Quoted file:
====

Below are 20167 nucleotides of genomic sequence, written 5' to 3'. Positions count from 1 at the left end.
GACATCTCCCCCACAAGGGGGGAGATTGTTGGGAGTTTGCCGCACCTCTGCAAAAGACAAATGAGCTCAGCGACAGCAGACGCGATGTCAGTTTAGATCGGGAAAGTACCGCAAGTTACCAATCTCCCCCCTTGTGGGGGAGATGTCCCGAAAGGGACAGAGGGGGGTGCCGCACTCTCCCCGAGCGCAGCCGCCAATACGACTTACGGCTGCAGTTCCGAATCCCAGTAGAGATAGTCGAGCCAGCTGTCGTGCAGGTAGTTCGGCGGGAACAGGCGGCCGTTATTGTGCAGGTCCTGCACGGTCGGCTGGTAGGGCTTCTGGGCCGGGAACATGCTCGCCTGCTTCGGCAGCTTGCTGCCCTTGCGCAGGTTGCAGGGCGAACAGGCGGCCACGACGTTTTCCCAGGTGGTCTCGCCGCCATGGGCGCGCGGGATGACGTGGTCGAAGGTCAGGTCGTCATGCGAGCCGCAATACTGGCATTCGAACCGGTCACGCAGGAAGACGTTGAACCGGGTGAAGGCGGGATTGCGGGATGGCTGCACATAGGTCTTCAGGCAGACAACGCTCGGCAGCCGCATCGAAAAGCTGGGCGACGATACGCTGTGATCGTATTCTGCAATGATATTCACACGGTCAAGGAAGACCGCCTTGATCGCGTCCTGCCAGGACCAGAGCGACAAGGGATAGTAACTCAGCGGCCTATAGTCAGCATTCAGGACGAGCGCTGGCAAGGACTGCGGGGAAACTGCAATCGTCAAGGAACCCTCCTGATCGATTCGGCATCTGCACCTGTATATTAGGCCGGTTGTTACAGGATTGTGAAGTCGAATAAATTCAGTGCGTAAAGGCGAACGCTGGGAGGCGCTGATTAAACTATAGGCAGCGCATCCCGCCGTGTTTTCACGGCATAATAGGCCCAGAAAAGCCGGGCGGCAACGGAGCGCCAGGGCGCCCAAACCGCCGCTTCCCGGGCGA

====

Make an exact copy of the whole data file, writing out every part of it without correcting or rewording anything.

Below are 20167 nucleotides of genomic sequence, written 5' to 3'. Positions count from 1 at the left end.
GACATCTCCCCCACAAGGGGGGAGATTGTTGGGAGTTTGCCGCACCTCTGCAAAAGACAAATGAGCTCAGCGACAGCAGACGCGATGTCAGTTTAGATCGGGAAAGTACCGCAAGTTACCAATCTCCCCCCTTGTGGGGGAGATGTCCCGAAAGGGACAGAGGGGGGTGCCGCACTCTCCCCGAGCGCAGCCGCCAATACGACTTACGGCTGCAGTTCCGAATCCCAGTAGAGATAGTCGAGCCAGCTGTCGTGCAGGTAGTTCGGCGGGAACAGGCGGCCGTTATTGTGCAGGTCCTGCACGGTCGGCTGGTAGGGCTTCTGGGCCGGGAACATGCTCGCCTGCTTCGGCAGCTTGCTGCCCTTGCGCAGGTTGCAGGGCGAACAGGCGGCCACGACGTTTTCCCAGGTGGTCTCGCCGCCATGGGCGCGCGGGATGACGTGGTCGAAGGTCAGGTCGTCATGCGAGCCGCAATACTGGCATTCGAACCGGTCACGCAGGAAGACGTTGAACCGGGTGAAGGCGGGATTGCGGGATGGCTGCACATAGGTCTTCAGGCAGACAACGCTCGGCAGCCGCATCGAAAAGCTGGGCGACGATACGCTGTGATCGTATTCTGCAATGATATTCACACGGTCAAGGAAGACCGCCTTGATCGCGTCCTGCCAGGACCAGAGCGACAAGGGATAGTAACTCAGCGGCCTATAGTCAGCATTCAGGACGAGCGCTGGCAAGGACTGCGGGGAAACTGCAATCGTCAAGGAACCCTCCTGATCGATTCGGCATCTGCACCTGTATATTAGGCCGGTTGTTACAGGATTGTGAAGTCGAATAAATTCAGTGCGTAAAGGCGAACGCTGGGAGGCGCTGATTAAACTATAGGCAGCGCATCCCGCCGTGTTTTCACGGCATAATAGGCCCAGAAAAGCCGGGCGGCAACGGAGCGCCAGGGCGCCCAAACCGCCGCTTCCCGGGCGA